[Mono-list] FW: [Ocl-general] Questions about OCL

Nick Drochak ndrochak@gol.com
Wed, 5 Sep 2001 13:29:47 +0900


In case you are not looking at the OCL list, please see Intel's message to
Rhys.  Maybe Mono could work with Intel too?  You would be the best one to
initiate contact, probably.

Nick D.

-----Original Message-----
From: ocl-general-admin@lists.sourceforge.net

Hi Rhys,

Apologies for the delayed response, we were at the ECMA meeting last week
before the holiday weekend.

Correct, the 'AllTypes.xml' file was used to generated our baseline code and
all documentation comments contained within.  I don't know the answers to
your copyright/patent questions, but do know anyone implementing the
standard should be given RAND (Reasonable and Non-Discriminatory) licenses
needed to implement the standard.  If you would like more information,
please contact Jan W. van den Beld, ECMA Secretary General.  I'll send the
contact information directly to you.

Is your work continuing in the CLI library space?  I'd like to work with
other CLI implementers to refine the Platform Abstraction Layer, helping to
ensure library and VES implementations can interoperate with minimal porting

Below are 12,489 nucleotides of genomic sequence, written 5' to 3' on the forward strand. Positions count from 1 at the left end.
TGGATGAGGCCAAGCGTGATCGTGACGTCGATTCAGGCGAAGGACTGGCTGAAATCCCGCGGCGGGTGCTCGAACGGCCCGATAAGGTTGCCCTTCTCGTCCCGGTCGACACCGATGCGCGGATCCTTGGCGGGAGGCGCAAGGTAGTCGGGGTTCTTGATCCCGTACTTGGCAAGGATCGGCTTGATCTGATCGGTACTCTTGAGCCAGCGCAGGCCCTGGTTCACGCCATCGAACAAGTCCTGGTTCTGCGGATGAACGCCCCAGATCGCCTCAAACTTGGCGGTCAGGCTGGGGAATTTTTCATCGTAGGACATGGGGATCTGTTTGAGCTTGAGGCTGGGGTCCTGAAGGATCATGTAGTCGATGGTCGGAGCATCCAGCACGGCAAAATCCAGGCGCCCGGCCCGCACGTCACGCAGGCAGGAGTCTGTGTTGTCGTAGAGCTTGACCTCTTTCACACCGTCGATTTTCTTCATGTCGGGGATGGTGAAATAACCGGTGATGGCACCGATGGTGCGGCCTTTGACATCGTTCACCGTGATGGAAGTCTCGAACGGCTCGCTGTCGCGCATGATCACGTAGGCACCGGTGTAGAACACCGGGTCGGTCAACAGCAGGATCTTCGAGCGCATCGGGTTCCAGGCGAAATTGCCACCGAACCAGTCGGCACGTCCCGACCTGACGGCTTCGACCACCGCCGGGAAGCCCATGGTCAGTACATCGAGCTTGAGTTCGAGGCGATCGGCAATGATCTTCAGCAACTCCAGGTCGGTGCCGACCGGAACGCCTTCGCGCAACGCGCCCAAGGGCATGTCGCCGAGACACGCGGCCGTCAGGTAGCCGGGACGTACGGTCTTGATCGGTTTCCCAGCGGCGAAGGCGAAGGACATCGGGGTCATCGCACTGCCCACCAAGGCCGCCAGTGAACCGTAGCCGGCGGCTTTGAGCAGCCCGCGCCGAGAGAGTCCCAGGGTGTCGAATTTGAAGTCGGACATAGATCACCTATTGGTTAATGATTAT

Best Regards,

-----Original Message-----
From: Rhys Weatherley [mailto:rweather@zip.com.au]
Sent: Wednesday, August 29, 2001 4:28 PM
To: Smith, Scott D
Cc: ocl-general
Subject: Re: [Ocl-general] Questions about OCL

"Smith, Scott D" wrote:

> With respect to the comments in the code, we did not use any Microsoft
> online documentation.  The dev team authored a tool that parses the XML
> in which the ECMA libraries are defined, so all comments are worded
> as in the latest spec.  This also guarantees our class signatures match
> current spec.

I assume you are referring to "AllTypes.xml".  Is there a public
notice somewhere that explicitly places this XML file into the
public domain, for use by anyone?

The file has obviously been derived from Microsoft code at some
point in the past.  I want to clear up the current Copyright on that
file.  I don't want to incorporate information from that file and
then have Microsoft's lawyers turn up on my doorstep.

As a member of ECMA, Intel is probably within its rights to use
anything generated by ECMA.  But I'm not a member of ECMA,
and so I want to be sure that I can implement and use anything
with the "ECMA stamp of approval" without fear of reprisals.
An explicit notice from ECMA and/or Microsoft is needed to
allay my fears.

On a related note, has Microsoft given an undertaking to ECMA
that it will not pursue patent cases against people who make a
good faith effort to implement the specifications as written, and
who may inadvertently infringe patents that Microsoft holds?

This may actually turn into a big issue.  I discovered patent
#6,167,565 a couple of days ago, owned by Microsoft, which
appears to be a patent on the PInvoke mechanism, or something
very much like it.  Without PInvoke, implementing the C#
system library effectively becomes impossible.



Ocl-general mailing list